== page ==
6:30 A.M. Vicarious Pleasures
My day is a guest who arrives too early,
starting the party without me to the insistent drumbeat
of a distant all-night party not yet over.
Its music sketches a portrait of my distant past:
wild nights, the sharp bite of tequila,
casual passion draped across my back.
Kukla the girl cat’s clever claws push me from my bed.
Other than her insistent cries for desayuno,
this new day written across my life
comes with invisible directions.
It smells like fresh-blooming plumeria
and tastes like Nescafé with Coffee-Mate and stevia.
It is too tame, this safe life with so many hand-washings
that they rise to my tongue and foam as I speak to myself in the mirror,
keeping six feet of distance even with myself
as I wait for the arrival and my capture
by this distant threat creeping ever closer.
“Sangre de Cristo,” mutters Jesus the water vendor,
taking his own name in both vein and vain as he
reminds me to keep my distance—
La señora, no matter how generous a tipper, now a threat.
I sweep his footsteps from the doorway,
set them on fire and gather their ashes for a poem.
The birds sing their way into my verses,
as does the snake that lies coiled in my kitchen sink.
I taste the language of all of them,
real life as surreal as any dream—
this world a wasp nest,
each of us sealed up in our individual cell.
Without a life, I write one for myself.
You are invited to join it here on my sanitary screen.
Make your rejoinders more clever than Alexa’s or Siri’s,
so I can dispense with the both of them.
Imagine me touching your words I cannot hear,
and make them less sharp than what you might be feeling.
A stream of family music from below
flows up the mountainside to pool in my ears.
I breathe the perfume of that family.
I savor its taste—tamarind, lime and salt,
the homeyness of bland tortillas—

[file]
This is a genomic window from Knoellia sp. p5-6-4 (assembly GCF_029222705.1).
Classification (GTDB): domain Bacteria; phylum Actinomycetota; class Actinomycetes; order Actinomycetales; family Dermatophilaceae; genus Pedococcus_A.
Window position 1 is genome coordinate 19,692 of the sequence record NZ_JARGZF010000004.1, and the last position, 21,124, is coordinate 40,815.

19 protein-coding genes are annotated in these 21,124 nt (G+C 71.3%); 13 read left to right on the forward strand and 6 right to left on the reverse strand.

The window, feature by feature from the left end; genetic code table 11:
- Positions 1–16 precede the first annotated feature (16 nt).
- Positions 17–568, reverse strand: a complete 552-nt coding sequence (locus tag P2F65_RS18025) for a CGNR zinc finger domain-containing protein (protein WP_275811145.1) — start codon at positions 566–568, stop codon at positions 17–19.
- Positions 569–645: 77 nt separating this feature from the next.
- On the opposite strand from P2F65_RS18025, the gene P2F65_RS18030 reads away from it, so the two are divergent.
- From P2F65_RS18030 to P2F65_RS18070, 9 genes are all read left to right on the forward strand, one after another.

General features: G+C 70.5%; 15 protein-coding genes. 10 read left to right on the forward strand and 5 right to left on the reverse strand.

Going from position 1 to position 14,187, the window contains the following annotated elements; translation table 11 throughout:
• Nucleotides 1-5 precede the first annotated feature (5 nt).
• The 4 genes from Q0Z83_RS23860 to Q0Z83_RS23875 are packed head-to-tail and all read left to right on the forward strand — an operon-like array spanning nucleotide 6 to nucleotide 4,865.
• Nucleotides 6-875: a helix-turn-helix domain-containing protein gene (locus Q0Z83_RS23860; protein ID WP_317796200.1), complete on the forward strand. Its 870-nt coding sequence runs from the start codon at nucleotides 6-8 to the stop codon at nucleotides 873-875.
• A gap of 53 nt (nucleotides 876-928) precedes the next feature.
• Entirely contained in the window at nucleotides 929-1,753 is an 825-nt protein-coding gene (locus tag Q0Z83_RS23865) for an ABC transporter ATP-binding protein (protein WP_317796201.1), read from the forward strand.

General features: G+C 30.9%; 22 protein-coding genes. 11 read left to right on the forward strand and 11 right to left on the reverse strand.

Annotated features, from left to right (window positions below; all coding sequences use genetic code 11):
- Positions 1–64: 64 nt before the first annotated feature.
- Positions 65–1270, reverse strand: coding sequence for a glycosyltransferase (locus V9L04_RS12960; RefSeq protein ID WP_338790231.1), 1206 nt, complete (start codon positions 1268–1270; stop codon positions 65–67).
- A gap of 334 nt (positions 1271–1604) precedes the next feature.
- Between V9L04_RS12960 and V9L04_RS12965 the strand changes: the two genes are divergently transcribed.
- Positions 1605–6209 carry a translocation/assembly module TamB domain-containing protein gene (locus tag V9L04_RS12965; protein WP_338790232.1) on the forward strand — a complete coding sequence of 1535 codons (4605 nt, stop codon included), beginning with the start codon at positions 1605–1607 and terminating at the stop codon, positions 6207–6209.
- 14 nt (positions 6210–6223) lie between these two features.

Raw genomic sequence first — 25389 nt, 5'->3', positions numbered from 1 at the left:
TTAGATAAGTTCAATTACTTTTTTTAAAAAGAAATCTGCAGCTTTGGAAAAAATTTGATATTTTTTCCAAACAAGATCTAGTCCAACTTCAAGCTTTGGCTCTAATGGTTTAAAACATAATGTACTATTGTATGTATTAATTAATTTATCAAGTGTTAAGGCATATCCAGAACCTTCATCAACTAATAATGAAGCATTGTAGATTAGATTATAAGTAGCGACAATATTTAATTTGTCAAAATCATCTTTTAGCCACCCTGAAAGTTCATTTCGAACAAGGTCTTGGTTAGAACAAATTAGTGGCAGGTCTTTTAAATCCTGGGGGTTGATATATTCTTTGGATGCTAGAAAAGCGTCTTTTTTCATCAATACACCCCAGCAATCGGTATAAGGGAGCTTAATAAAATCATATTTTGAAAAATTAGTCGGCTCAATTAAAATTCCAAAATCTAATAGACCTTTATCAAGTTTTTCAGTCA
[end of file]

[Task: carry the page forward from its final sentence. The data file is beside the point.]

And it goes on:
and hope they are kept safe there.
I’m combining six prompts today. The five word prompts today are clever, portrait, distant, capture and arrival. I’m combining them with the NaPoWriMo Day 5 prompt which includes 20 explicit directions. To read other poems written to this prompt, go HERE.
- Begin the poem with a metaphor.
- Say something specific but utterly preposterous.
- Use at least one image for each of the five senses, either in succession or scattered randomly throughout the poem.
- Use one example of synesthesia (mixing the senses).
- Use the proper name of a person and the proper name of a place.
- Contradict something you said earlier in the poem.
- Change direction or digress from the last thing you said.
- Use a word (slang?) you’ve never seen in a poem.
- Use an example of false cause-effect logic.
- Use a piece of talk you’ve actually heard (preferably in dialect and/or which you don’t understand).
- Create a metaphor using the following construction: “The (adjective) (concrete noun) of (abstract noun) . . .”
- Use an image in such a way as to reverse its usual associative qualities.
- Make the persona or character in the poem do something he or she could not do in “real life.”
- Refer to yourself by nickname and in the third person.
- Write in the future tense, such that part of the poem seems to be a prediction.
- Modify a noun with an unlikely adjective.
- Make a declarative assertion that sounds convincing but that finally makes no sense.
- Use a phrase from a language other than English.
- Make a non-human object say or do something human (personification).
- Close the poem with a vivid image that makes no statement, but that “echoes” an image from earlier in the poem.